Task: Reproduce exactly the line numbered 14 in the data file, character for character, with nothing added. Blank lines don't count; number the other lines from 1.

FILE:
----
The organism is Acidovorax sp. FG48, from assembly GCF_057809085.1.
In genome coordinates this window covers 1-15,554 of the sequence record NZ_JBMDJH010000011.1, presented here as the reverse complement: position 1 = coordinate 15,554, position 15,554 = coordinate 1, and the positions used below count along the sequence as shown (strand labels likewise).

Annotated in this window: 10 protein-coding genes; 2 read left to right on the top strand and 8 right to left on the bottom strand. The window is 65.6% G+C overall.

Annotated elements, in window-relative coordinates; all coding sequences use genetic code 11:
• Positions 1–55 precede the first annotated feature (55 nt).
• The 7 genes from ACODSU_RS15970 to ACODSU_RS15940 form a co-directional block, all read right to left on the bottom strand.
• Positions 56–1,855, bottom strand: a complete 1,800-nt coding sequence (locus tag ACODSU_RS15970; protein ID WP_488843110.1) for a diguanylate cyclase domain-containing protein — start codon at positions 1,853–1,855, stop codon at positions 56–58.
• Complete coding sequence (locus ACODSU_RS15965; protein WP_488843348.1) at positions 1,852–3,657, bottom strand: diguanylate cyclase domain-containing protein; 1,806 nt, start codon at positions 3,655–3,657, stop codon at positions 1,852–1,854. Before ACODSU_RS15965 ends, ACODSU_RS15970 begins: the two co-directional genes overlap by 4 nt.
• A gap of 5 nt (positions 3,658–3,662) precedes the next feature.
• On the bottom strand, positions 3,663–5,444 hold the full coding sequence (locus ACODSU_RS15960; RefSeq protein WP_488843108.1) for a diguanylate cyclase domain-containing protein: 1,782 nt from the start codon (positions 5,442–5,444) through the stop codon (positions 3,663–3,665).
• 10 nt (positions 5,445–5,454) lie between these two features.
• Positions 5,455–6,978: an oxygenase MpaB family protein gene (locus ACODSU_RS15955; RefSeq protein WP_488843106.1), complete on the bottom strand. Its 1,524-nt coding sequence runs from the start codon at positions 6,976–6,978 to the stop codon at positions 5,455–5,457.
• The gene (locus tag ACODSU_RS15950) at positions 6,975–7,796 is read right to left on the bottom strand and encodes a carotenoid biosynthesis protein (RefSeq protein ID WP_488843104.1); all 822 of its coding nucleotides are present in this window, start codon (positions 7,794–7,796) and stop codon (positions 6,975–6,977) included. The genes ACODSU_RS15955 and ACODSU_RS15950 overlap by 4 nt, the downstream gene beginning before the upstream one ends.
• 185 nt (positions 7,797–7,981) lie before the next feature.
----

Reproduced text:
• 185 nt (positions 7,797–7,981) lie before the next feature.